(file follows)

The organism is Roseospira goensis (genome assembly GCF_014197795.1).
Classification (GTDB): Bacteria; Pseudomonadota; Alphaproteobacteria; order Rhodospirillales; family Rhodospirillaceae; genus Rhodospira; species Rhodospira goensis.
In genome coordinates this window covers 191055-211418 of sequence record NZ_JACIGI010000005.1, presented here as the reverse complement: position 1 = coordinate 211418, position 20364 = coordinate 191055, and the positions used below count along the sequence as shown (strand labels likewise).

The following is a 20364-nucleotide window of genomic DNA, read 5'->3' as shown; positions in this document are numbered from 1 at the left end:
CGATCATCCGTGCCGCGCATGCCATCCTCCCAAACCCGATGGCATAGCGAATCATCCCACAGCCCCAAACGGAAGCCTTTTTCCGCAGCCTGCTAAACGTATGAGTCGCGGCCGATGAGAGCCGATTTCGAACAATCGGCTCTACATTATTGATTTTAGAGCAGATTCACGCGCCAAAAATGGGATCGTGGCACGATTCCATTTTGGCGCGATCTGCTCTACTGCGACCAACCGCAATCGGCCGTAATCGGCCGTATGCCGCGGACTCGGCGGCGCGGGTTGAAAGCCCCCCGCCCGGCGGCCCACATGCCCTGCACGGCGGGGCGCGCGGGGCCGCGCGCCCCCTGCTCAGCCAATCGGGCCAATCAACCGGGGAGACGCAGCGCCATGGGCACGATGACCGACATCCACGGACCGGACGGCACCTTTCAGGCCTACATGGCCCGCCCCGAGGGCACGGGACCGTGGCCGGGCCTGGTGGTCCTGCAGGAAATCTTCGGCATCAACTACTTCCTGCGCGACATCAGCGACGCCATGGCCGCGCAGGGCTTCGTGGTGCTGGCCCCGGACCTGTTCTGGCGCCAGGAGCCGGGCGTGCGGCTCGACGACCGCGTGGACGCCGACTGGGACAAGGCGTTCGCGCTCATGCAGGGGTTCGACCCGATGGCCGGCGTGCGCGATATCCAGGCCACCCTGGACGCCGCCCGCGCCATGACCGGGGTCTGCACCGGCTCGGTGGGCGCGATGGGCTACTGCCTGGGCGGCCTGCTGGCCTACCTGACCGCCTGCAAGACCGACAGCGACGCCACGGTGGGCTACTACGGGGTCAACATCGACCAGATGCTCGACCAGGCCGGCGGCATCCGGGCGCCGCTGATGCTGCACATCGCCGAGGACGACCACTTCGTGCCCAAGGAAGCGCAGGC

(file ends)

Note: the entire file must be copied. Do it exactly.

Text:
The organism is Roseospira goensis (genome assembly GCF_014197795.1).
Classification (GTDB): Bacteria; Pseudomonadota; Alphaproteobacteria; order Rhodospirillales; family Rhodospirillaceae; genus Rhodospira; species Rhodospira goensis.
In genome coordinates this window covers 191055-211418 of sequence record NZ_JACIGI010000005.1, presented here as the reverse complement: position 1 = coordinate 211418, position 20364 = coordinate 191055, and the positions used below count along the sequence as shown (strand labels likewise).

The following is a 20364-nucleotide window of genomic DNA, read 5'->3' as shown; positions in this document are numbered from 1 at the left end:
CGATCATCCGTGCCGCGCATGCCATCCTCCCAAACCCGATGGCATAGCGAATCATCCCACAGCCCCAAACGGAAGCCTTTTTCCGCAGCCTGCTAAACGTATGAGTCGCGGCCGATGAGAGCCGATTTCGAACAATCGGCTCTACATTATTGATTTTAGAGCAGATTCACGCGCCAAAAATGGGATCGTGGCACGATTCCATTTTGGCGCGATCTGCTCTACTGCGACCAACCGCAATCGGCCGTAATCGGCCGTATGCCGCGGACTCGGCGGCGCGGGTTGAAAGCCCCCCGCCCGGCGGCCCACATGCCCTGCACGGCGGGGCGCGCGGGGCCGCGCGCCCCCTGCTCAGCCAATCGGGCCAATCAACCGGGGAGACGCAGCGCCATGGGCACGATGACCGACATCCACGGACCGGACGGCACCTTTCAGGCCTACATGGCCCGCCCCGAGGGCACGGGACCGTGGCCGGGCCTGGTGGTCCTGCAGGAAATCTTCGGCATCAACTACTTCCTGCGCGACATCAGCGACGCCATGGCCGCGCAGGGCTTCGTGGTGCTGGCCCCGGACCTGTTCTGGCGCCAGGAGCCGGGCGTGCGGCTCGACGACCGCGTGGACGCCGACTGGGACAAGGCGTTCGCGCTCATGCAGGGGTTCGACCCGATGGCCGGCGTGCGCGATATCCAGGCCACCCTGGACGCCGCCCGCGCCATGACCGGGGTCTGCACCGGCTCGGTGGGCGCGATGGGCTACTGCCTGGGCGGCCTGCTGGCCTACCTGACCGCCTGCAAGACCGACAGCGACGCCACGGTGGGCTACTACGGGGTCAACATCGACCAGATGCTCGACCAGGCCGGCGGCATCCGGGCGCCGCTGATGCTGCACATCGCCGAGGACGACCACTTCGTGCCCAAGGAAGCGCAGGC